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“No one should undertake a substantive life of prayer and devotion thinking it will make them holy, eradicate all suffering, or assure a comfortable, successful life. In no way is this what following Christ entails. This is just an attempt at gaming God, and it treats prayer as a form of magic. Thinking that God must do certain things for me because of what I do for God is an absolute and egregious blasphemy! God does not bend to my will or yours; as followers of Christ, we are supposed to bend to his.”

—from Prayer Everywhere: The Spiritual Life Made Simple


“Let the Word of God come; let it enter the church; let it become a consuming fire, that it may burn the hay and stubble, and consume whatever is worldly; there is heavy lead of iniquity in many; let it be molten by divine fire; let the gold and silver vessels be made better, in order that understanding and speech, refined by the heat of suffering, may begin to be more precious.”

— St. Ambrose


“Joseph’s virtue was sublime and exceptional; therefore it was subjected to a great and singular trial. But, as he heroically surmounted this trial, so God was pleased, not only to console him, but to exalt him to a dignity of extraordinary glory.”

— Edward Healy Thompson


“The two grand basilicas at each end of Assisi, during the lifetimes of Francis and Clare, lay outside the city walls: the Basilica of Saint Francis and the Basilica of Saint Clare. It is fitting that these two great saints of Assisi were buried outside the original city gates. They walked out of the city, a passage through a gate that symbolized their rejection of the commercial values that dominated their city. They “left the world,” meaning the values of the city of their birth, to begin the new life that God had shown them among the poor and the rejected who lived beyond the protection of the city walls, those who lived on the margins of the society that Assisi represented.”

—from Enter Assisi: An Invitation to Franciscan Spirituality


“Act as if everyday were the last of your life, and each action the last you perform.”

— St. Alphonsus Liguori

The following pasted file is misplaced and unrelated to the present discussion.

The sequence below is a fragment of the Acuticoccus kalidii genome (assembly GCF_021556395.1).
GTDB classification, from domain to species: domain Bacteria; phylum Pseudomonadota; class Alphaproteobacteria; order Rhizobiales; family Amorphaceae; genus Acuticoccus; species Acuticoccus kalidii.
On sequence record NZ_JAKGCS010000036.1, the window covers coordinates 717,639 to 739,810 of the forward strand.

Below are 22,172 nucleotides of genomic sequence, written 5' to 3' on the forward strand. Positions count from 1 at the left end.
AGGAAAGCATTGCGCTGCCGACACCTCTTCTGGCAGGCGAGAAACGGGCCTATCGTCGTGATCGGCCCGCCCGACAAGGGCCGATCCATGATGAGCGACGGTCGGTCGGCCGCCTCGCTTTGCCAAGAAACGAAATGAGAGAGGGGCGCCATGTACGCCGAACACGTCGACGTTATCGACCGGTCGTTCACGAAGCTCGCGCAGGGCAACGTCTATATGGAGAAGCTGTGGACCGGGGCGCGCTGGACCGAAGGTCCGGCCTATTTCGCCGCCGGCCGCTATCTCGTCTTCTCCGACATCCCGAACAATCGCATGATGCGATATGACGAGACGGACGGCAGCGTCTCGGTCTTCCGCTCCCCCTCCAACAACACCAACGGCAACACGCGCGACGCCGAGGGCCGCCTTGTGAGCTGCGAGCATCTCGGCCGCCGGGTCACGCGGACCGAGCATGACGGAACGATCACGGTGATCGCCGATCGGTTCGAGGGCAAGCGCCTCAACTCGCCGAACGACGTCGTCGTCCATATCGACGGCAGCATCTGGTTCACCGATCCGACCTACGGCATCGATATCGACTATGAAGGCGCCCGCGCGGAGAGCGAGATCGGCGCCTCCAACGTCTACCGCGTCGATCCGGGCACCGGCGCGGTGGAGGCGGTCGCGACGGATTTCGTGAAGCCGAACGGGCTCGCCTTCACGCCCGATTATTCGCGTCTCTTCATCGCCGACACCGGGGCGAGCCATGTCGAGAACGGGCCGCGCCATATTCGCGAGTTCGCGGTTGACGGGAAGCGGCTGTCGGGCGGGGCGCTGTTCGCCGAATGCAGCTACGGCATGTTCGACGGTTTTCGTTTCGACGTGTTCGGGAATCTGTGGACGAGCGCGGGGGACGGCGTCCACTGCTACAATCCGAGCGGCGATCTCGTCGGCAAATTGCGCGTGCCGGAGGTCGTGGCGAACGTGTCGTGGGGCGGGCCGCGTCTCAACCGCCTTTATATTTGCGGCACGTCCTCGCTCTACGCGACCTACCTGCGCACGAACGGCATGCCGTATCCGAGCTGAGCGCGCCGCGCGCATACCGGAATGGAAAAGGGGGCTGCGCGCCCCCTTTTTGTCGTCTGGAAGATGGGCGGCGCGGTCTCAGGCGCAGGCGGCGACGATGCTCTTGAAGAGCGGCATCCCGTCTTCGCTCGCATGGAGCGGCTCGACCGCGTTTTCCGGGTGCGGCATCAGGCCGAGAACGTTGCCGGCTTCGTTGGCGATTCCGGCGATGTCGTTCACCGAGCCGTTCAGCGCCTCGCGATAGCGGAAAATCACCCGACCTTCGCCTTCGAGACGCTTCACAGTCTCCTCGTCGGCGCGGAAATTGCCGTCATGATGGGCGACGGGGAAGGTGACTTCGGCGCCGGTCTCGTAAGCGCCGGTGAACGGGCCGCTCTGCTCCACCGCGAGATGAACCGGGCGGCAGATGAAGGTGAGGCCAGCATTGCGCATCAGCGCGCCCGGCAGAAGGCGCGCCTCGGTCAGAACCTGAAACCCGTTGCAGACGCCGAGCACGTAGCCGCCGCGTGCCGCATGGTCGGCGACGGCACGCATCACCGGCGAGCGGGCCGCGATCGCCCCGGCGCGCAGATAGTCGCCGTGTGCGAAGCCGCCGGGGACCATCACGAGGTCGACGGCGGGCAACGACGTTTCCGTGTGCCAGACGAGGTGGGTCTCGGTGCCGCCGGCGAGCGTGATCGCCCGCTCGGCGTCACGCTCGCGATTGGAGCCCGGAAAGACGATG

“People often think of Christian morality as a kind of bargain in which God says, ‘If you keep a lot of rules I’ll reward you, and if you don’t I’ll do the other thing.’ I do not think that is the best way of looking at it. I would much rather say that every time you make a choice you are turning the central part of you, the part of you that chooses, into something a little different from what it was before. And taking your life as a whole, with all your innumerable choices, all your life long you are slowly turning this central thing either into a heavenly creature or into a hellish creature: either into a creature that is in harmony with God, and with other creatures, and with itself, or else into one that is in a state of war and hatred with God, and with its fellow-creatures, and with itself. To be the one kind of creature is heaven: that is, it is joy and peace and knowledge and power. To be the other means madness, horror, idiocy, rage, impotence, and eternal loneliness. Each of us at this moment is progressing to the one state or the other.”

— C. S. Lewis



“Once we realize that Jesus came to save the entire human person and not just the soul, so much of the worry, stress, and burdens we heap upon ourselves dissipate. Each one of us is an embodied soul. It still confounds me how many devout believers forget this truth of the faith. I will be human for all eternity, my body glorified like Jesus’s own body. So I say, why wait? Instead, why not do what Saint Paul suggests in First Corinthians 6:20, and glorify God with our bodies right now? The easiest way to do this is by inviting Christ to share in the whole of my bodily existence.”

—from Prayer Everywhere: The Spiritual Life Made Simple


“Whatever you do, think not of yourself, but of God.”  — St. Vincent Ferrer


“And so, in the redemptive economy of grace, brought about through the action of the Holy Spirit, there is a unique correspondence between the moment of the Incarnation of the Word and the moment of the birth of the Church. The person who links these two moments is Mary: Mary at Nazareth and Mary in the Upper Room at Jerusalem. In both cases her discreet yet essential presence indicates the path of ‘birth from the Holy Spirit’. Thus she who is present in the mystery of Christ as Mother becomes—by the will of the Son and the power of the Holy Spirit—present in the mystery of the Church. In the Church too she continues to be a maternal presence, as is shown by the words spoken from the Cross: ‘Woman, behold your son!’; ‘Behold your mother.'”

— Pope St. John Paul II


“The poor have much to teach you. You have much to learn from them.”

— St. Vincent de Paul


“Consider that the love of divine charity is so closely joined in the soul with perfect patience, that neither can leave the soul without the other. For this reason (if the soul elect to love Me) she should elect to endure pains for Me in whatever mode or circumstance I may send them to her. Patience cannot be proved in any other way than by suffering, and patience is united with love as has been said. Therefore bear yourselves with manly courage, for, unless you do so, you will not prove yourselves to be spouses of My Truth, and faithful children, nor of the company of those who relish the taste of My honor, and the salvation of souls.”

— St. Catherine Of Siena


“From all eternity, God has known the persons he created us to be, and knows us better than anyone else. Our greatest responsibility is to allow his Spirit to form us according to the divine plan. The full abundant life Jesus promises will only come about to the extent that we become the person God desires us to be. We must always yield to God. This is what it means to die to self. Only this will allow his work to reach its completion. Whenever we try to take control and tell the Lord who we think we should become, we end up discouraged and disappointed, and we may eventually even come to resent God.”